Eight years deep, the Black Mesa project preservers with the help of a dedicated group of volunteers.
The Black Mesa project began in 2004 with disappointment. Fans of Valve's seminal first-person shooter, <em>Half-Life</em>, had played an official remake, <em>Half-Life: Source</em>, but it hadn't lived up to their expectations. They wanted a remake, not a port, so they set out to fulfill their own expectations by rebuilding the game from the ground up in Valve's Source Engine.
It seemed rather straightforward, and the group's original plan was to release in 2009. That estimation proved unrealistic. As of this writing, the game still hasn't seen release, but the project remains in active development by a group of volunteers at the Black Mesa Project who haven't lost sight of the original vision.
"When we planned our 2009 release, we really believed we were going to be able to make that a reality," Carlos Montero, Black Mesa's project leader told Polygon. "We ended up busting our asses to make that a reality, and we went against a lot of our core values in the process. We found ourselves rushing things, cutting things, making quality sacrifices we did not want to make. And more than ever we found ourselves realizing that we could do a lot of things so much better."
That required reassessment is a theme that has defined the project since the delay. Montero says they've learned from their mistakes, and the final product will be better for it.
"I didn't think we'd need to figure out so many things."
"I didn't think we'd need to figure out so many things," he said. "In many ways it seemed like all the big problems were solved, because I didn't understand the problems."
After the delay, the team decided that the final product would include any corners they'd previously considered cutting. They just didn't know how long that would take, and they decided to make their peace with that.
"After the 2009 debacle we sort of doubled-down with production," Montero said. "We had a new bar of quality we had set, and we weren’t sure how long it was going to take us to get there. We realized what a huge mistake we had made of leading the public on, so we decided not to do that anymore. We left the spotlight to focus on our work and come back when we had felt more confident about everything again."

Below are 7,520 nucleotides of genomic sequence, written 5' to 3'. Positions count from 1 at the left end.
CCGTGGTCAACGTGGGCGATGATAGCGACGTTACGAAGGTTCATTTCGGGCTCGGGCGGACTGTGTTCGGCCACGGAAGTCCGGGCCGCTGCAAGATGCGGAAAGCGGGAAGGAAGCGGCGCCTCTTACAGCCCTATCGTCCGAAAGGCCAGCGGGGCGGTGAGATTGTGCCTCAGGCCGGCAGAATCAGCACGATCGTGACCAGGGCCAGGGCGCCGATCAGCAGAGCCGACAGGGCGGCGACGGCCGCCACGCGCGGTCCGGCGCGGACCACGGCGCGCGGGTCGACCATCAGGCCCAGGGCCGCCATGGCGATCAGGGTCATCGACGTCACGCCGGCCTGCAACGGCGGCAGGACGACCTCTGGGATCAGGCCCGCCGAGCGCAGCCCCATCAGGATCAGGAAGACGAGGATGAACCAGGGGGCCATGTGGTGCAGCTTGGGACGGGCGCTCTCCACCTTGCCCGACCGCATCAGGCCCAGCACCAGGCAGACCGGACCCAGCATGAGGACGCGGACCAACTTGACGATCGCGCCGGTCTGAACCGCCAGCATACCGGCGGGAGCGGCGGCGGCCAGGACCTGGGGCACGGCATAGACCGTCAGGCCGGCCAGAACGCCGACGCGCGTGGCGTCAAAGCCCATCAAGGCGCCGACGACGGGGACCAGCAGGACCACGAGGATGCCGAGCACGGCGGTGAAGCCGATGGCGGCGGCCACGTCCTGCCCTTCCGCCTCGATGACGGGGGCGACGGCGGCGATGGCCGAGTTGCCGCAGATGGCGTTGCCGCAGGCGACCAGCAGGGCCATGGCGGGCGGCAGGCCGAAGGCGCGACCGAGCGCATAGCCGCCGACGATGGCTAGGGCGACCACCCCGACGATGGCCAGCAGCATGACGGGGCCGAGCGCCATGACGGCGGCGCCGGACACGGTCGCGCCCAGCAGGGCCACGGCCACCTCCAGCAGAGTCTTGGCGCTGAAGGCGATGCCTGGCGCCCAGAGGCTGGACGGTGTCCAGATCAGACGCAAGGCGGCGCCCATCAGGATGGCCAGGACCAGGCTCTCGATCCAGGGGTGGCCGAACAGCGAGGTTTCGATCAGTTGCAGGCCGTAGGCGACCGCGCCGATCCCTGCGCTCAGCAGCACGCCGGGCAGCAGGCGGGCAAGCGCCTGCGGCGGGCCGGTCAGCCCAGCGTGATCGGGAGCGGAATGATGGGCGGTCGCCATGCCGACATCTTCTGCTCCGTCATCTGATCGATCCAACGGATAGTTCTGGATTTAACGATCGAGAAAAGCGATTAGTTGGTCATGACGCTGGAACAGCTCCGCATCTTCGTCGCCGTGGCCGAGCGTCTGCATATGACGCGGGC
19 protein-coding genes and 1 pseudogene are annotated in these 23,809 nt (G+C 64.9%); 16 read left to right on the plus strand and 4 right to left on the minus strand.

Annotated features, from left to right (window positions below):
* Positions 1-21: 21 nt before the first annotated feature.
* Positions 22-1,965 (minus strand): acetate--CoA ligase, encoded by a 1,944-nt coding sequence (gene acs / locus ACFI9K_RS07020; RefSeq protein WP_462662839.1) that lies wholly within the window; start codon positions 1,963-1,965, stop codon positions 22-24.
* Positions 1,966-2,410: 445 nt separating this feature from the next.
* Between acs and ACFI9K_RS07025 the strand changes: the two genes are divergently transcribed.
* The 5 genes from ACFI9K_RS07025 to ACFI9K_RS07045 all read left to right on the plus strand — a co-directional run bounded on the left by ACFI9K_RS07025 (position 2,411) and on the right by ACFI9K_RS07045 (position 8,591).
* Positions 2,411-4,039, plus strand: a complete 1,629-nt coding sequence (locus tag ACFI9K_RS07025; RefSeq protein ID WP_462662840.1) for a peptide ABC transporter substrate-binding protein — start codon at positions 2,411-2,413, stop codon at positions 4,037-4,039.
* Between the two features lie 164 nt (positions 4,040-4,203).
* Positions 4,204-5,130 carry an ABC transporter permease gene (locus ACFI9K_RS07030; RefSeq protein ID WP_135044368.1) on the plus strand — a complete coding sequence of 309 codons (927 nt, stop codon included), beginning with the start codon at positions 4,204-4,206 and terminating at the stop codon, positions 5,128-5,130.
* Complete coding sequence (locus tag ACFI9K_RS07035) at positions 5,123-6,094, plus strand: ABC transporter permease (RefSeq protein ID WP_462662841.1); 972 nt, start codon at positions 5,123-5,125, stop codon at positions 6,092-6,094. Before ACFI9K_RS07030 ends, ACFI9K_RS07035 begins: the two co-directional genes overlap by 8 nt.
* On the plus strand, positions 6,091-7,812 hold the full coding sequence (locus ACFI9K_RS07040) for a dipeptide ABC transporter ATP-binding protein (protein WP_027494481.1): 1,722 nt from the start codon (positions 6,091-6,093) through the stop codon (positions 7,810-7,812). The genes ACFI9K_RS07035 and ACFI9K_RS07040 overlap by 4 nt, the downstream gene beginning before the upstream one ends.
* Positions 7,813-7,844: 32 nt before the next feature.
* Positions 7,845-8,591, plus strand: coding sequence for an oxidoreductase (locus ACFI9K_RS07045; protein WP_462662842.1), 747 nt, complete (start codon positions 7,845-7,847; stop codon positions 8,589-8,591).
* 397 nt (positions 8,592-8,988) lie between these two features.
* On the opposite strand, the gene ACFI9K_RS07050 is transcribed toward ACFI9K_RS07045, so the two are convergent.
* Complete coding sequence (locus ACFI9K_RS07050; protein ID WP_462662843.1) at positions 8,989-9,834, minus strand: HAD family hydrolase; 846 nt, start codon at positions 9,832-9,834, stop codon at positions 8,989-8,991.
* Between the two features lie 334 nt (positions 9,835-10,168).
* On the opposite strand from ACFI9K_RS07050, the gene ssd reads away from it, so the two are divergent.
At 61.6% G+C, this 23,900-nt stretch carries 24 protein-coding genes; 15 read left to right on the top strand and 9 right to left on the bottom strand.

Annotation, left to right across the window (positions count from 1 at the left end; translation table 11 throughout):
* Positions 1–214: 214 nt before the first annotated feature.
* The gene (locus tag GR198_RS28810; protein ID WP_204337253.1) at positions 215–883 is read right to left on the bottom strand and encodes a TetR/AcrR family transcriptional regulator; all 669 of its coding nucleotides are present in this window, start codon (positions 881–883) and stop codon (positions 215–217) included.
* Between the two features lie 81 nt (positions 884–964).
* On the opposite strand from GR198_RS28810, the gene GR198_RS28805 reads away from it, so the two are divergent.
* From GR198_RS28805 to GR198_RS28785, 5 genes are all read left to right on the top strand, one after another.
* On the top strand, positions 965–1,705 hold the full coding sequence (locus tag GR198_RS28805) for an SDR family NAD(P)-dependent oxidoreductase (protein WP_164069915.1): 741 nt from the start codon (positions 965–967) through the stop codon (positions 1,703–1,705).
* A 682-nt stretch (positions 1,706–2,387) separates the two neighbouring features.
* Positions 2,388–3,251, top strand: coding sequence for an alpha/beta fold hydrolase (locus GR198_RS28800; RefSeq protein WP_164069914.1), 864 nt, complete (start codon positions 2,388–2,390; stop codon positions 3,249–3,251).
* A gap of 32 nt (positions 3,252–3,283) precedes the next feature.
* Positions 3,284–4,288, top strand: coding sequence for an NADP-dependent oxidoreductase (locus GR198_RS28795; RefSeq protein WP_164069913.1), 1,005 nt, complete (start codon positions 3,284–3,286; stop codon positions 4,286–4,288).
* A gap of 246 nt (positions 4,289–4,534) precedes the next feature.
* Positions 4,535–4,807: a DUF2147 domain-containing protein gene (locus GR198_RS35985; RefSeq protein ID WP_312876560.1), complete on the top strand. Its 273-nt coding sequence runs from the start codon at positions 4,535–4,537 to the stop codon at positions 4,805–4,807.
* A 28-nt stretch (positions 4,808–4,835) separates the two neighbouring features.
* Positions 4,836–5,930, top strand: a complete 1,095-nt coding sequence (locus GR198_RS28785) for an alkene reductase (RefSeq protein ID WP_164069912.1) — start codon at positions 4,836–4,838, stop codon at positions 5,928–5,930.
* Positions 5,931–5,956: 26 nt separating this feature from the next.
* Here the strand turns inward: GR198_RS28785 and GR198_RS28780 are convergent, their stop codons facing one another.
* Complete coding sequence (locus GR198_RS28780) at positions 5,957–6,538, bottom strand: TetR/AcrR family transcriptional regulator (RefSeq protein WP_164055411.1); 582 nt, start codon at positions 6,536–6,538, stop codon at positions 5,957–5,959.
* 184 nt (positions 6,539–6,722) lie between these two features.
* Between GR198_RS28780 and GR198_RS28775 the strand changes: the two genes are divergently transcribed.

Montero sees that doubling down in his management style, which has a greater focus on cohesion and keeping the team interested than it does on micromanaging.
"'Managing' is not my job," he said. "Teaching, advising, guiding, helping people open their eyes and pay attention where it counts, that's my job. The better of a job I'm doing, the less I'm needed and the more I can get out of the way. Empower people to do great work, then get out of the way and let them do great work. This is a strategy that lets you have the freedom to focus on the big picture, while your team is doing great work at the nitty-gritty level. It's a philosophy that I've strayed from and always come back to."
The team is spread far and wide. It's made up of students, professionals, and many hobbyists. Diverse people, diverse tastes, all passionate about the game. There's a running joke about their relentless productivity because someone's always working on the project, no matter what time of day it is.
The team chooses their focus through collaboration and discussion, though it's focused because one of their early mistakes was allowing everyone to do everything all at once. Montero sees democracy as the best way to motivate the volunteers. The focus also keeps them interested in the monumental task in front of them.
"This isn't a job," Montero said. "No one wants to login at the end of their regular school or work day and have a big list of work to do. That's not the kind of team member we want anyway. We want people who are going to be involved in solving issues and interested in creating or fixing things to fill a need. You don’t get people involved by taking out the involved part of the equation and just delivering them the hard work. Hard work needs to be a means to an end, and it’s the end that they need to care about and feel responsible for."
"Empower people to do great work, then get out of the way and let them do great work."
In June, the Project released screenshots showing their progress, and earlier this month, gameplay footage appeared online. Although he doesn't provide a release date, he implies that the group is closing in on that stage.
"I'd hope it's pretty clear to everyone that we are planning multiple stages of release for everything we have planned," he said. "I'd characterize our first release as being pretty close to completion."
And until then, it's about perseverance.
"How do you persevere at anything in life? You gotta believe in it, you know? I think by now we all believe in what we’ve accomplished, we believe it really will be something special when we get it in people’s hands. So even when it does get overwhelming or frustrating, you can’t forget that faith you still have in the project, and it always brings you back to it. Sure it gets tough sometimes but it always brings us back."